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Tourism forecasts show long term outlook is positive

Media release

20 August 2013

Tourism forecasts show long term outlook is positive

The New Zealand Tourism Sector Outlook report, released today by the Ministry of Business, Innovation and Employment shows that the long term outlook for the tourism sector is positive. Growth in spending is forecast to come from countries such as Australia, Latin America, Africa, China and emerging markets like India and Indonesia.

Figure 1: Tourism expenditure forecasts for 2013-2019 by country


Click for big version.

Source: Ministry of Business, Innovation and Employment

Figure 1 shows a summary of the tourism expenditure forecast for key markets for the 2013-2019 period.

“The forecasts show that visitor numbers and spending are expected to grow between 2013 and 2019, which is great news for the industry and the wider New Zealand economy,” says Institutions and Systems Performance General Manager, Michael Bird.

“The forecasts also show that there will be shifts in the composition of visitors – their age, which countries they come from, why they visit, how long they stay and how much they spend.”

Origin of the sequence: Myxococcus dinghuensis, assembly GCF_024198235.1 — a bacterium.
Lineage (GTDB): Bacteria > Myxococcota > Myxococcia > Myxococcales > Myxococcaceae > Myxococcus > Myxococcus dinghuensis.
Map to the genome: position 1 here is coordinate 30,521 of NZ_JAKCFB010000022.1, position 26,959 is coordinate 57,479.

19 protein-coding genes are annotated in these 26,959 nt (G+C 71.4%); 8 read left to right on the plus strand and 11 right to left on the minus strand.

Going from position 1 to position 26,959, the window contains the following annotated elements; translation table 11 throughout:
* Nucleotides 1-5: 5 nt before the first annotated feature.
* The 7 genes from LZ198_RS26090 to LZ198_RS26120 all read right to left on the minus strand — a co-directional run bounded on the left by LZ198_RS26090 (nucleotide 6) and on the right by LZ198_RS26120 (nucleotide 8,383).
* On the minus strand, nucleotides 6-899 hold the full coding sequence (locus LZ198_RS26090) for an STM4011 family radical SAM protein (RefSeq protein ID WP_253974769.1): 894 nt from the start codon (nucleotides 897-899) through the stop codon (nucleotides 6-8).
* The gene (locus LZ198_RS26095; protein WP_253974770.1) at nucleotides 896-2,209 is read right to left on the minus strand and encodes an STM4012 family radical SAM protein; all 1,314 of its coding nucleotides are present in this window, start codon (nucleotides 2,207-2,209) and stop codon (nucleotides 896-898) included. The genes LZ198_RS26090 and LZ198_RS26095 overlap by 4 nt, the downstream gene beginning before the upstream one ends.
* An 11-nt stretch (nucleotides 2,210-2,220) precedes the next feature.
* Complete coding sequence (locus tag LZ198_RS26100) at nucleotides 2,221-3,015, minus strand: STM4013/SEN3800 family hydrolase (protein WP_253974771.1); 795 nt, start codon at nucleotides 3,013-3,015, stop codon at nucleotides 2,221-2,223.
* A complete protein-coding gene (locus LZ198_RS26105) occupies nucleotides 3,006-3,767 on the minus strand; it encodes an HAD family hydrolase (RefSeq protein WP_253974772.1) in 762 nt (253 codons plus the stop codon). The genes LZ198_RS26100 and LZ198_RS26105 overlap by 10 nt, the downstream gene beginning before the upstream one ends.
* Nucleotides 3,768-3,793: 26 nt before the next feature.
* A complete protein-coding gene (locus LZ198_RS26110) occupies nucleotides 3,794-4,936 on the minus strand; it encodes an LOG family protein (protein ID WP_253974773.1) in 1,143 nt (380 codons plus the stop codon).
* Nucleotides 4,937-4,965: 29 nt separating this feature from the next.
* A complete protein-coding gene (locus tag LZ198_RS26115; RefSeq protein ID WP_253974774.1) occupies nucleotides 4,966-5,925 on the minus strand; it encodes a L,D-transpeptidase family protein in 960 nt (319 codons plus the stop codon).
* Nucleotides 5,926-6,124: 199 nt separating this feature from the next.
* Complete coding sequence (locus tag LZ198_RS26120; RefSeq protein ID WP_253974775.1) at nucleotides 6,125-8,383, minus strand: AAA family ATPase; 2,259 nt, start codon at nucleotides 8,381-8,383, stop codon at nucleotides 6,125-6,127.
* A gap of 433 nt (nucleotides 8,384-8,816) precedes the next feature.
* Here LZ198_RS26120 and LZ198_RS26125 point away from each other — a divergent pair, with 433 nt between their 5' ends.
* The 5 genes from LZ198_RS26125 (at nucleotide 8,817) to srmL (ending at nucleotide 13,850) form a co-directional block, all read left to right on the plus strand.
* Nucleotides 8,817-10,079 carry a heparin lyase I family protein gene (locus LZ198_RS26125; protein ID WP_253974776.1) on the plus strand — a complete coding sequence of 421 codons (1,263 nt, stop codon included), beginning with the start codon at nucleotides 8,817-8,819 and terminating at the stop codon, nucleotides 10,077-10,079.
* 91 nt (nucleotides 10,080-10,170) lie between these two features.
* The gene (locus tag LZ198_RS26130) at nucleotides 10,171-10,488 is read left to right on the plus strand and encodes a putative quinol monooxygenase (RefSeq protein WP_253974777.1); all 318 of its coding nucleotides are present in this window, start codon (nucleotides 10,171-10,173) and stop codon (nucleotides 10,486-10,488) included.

“There is no doubt that the Global Financial Crisis has had an effect on the number of visitors travelling to New Zealand from the United Kingdom and Europe.  The forecasts suggest that traditional markets like the United Kingdom will continue to decline.”

“However the decline in our traditional markets should be more than offset by strong growth from China and Australia.  Visitor arrivals from the United States are also expected to improve.”

The forecasts show that strongly growing emerging markets in Asia, Latin America and Africa will be a lucrative source of visitors for New Zealand.  The growth in the economies of those emerging markets is also expected to help lift visitor arrivals from Australia, which stands to benefit from these countries’ growing demand for resources.

“These forecasts provide a rich body of information for the tourism sector and related industries, and I believe they will greatly assist in planning and decision-making,” says Mr Bird.

“I would encourage tourism operators, and providers in related sectors, to pay particular attention to the forecasted changes in the mix of visitors and to actively align their business planning to capitalise on those shifts.”
The New Zealand Tourism Sector Outlook report is available here.

ENDS

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